It is hard to generalize because it is more a emotional and creative process rather than a physical or manual one since the cook bares his soul and puts it on display for the world to see. Cooking is a brave act in our present food culture because in this world of social media, Instagrams, Twitter etc. the cook opens up not to a small audience or his diners but to the world at large not knowing what response he or she will garner. Sadly, most successful (materially) cooks are not actively cooking anymore because their celebrity has taken them out of their kitchens onto TV screens or stages at symposiums or book signing events. There are positives to this status too as they have a voice that is heard and the power to change people and opinions for the enhancement of the society of cooks and it is heartening when they do so.

Do these cooks perceive cooking in the same way as a line cook, a home cook or a culinary student?. What about cooks who cook on an assembly line or designated stations to bring the head chefs vision to the plate? Are they cooking too?
The process of cooking has through time referenced the medicinal value of foods and herbs to heal our bodies from the times when we were foragers and hunters. In affluent societies around the world we have now started to regress and are now targeting our cooking towards better health or to building up resistance to diseases by using ancient sciences like Ayurveda and Chinese herbal medicines. Now is this still cooking or is it medicating? Some of us don't know and don't care, simply being focused on the benefits of ingesting these healthy foods and cooking with them.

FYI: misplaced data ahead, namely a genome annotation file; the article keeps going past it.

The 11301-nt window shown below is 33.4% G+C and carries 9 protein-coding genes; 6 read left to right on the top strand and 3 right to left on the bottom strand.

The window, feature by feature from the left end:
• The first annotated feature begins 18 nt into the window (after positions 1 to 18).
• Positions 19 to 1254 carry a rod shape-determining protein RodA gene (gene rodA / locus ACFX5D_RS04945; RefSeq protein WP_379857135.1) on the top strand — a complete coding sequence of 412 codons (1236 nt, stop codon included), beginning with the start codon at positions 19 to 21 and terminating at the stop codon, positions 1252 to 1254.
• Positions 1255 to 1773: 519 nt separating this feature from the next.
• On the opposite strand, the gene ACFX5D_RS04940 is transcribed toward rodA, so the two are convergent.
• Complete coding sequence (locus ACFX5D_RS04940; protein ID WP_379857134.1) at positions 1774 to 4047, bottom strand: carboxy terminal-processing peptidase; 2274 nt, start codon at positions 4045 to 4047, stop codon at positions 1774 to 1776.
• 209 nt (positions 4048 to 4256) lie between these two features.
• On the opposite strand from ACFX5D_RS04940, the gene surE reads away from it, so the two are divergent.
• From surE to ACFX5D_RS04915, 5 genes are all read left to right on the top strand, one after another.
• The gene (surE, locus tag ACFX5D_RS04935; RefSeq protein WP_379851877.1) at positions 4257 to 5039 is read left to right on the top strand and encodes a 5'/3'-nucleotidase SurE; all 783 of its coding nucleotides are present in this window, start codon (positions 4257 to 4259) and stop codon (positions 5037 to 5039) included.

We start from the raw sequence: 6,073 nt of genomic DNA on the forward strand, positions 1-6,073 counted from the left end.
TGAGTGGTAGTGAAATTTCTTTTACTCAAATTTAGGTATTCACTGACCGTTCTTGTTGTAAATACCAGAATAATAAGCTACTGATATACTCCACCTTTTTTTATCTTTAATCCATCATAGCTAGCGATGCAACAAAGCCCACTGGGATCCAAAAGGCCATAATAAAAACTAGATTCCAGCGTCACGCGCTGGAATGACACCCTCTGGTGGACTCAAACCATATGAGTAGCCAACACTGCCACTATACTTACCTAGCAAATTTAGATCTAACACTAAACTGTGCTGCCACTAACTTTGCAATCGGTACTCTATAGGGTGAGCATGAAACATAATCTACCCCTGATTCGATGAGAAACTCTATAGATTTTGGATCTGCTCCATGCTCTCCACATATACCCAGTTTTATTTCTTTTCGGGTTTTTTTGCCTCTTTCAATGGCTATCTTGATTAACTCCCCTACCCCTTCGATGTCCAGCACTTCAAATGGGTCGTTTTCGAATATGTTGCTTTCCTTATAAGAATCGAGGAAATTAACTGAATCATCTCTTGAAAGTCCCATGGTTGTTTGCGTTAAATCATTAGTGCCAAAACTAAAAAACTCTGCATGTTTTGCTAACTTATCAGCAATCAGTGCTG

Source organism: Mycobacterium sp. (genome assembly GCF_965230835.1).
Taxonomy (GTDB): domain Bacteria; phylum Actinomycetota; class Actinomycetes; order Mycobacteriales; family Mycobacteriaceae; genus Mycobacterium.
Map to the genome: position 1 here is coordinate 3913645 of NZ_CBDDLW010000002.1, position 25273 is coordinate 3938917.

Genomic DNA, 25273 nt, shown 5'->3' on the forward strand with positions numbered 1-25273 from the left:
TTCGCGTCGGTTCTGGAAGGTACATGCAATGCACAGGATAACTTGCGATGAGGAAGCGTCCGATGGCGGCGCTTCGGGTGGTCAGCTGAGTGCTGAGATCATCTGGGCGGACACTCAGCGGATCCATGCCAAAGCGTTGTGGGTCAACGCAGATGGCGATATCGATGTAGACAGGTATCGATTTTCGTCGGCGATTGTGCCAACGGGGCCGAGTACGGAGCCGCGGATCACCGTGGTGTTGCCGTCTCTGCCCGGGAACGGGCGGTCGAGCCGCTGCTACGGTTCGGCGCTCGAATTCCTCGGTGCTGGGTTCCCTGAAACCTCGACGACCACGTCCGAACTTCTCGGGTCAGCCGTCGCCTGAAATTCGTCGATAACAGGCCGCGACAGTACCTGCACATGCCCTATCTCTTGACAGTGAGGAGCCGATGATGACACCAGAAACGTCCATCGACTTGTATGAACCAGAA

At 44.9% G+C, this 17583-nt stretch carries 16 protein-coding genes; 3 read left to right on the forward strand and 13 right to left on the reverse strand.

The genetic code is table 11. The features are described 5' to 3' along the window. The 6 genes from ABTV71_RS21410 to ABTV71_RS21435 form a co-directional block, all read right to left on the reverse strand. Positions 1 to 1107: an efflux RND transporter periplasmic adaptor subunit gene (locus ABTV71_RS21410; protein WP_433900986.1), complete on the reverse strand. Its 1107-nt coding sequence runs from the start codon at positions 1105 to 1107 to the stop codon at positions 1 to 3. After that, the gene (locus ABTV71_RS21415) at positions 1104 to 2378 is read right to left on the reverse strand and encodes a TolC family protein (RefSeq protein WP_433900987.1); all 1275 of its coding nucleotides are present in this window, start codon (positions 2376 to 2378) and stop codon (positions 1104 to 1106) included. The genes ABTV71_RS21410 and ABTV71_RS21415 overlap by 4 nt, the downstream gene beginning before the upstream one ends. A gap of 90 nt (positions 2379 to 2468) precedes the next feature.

Just as the process of cooking evolves, the perception or meaning of this act of cooking also changes constantly and makes this discussion pertinent and interesting. The role of cooks is changing in our society as we become involved in the process of cultivating, as well as sourcing products, the science behind the processing , our impact on the environment and the politics of food that seems to be at times distracting the cooks away from the paraphernalia of the kitchen and cooking.

Cooking can be referred to as an art, a profession, a menial act, a media sport in the Iron Chef arena, a quasi-scientific process, an emotional expression, the topic of discussion at forums, a means to satiate hunger, a bridge between man and the elements, an entrepreneurial or intellectual process that involves fire and heat etc. and I can go in and on about it. For those fortunate to be able choose to cook, it is an absolute joy and the only way to exist.

There are two events on the MAD Symposium calendar this week in NYC to generate funds to support the 2014 events by friends of MAD. A cocktail reception on 16th March at The Apartment by the Line with tickets sold at $200 for the evening. This will be followed by a $1500 per person dinner on 16th March at Eleven Madison Park. The diners will enjoy the cooking of Rene Redzepi, David Chang, Alex Atala, Barbara Lynch, and Daniel Humm with desserts by Christina Tosi and Angela Pinkerton.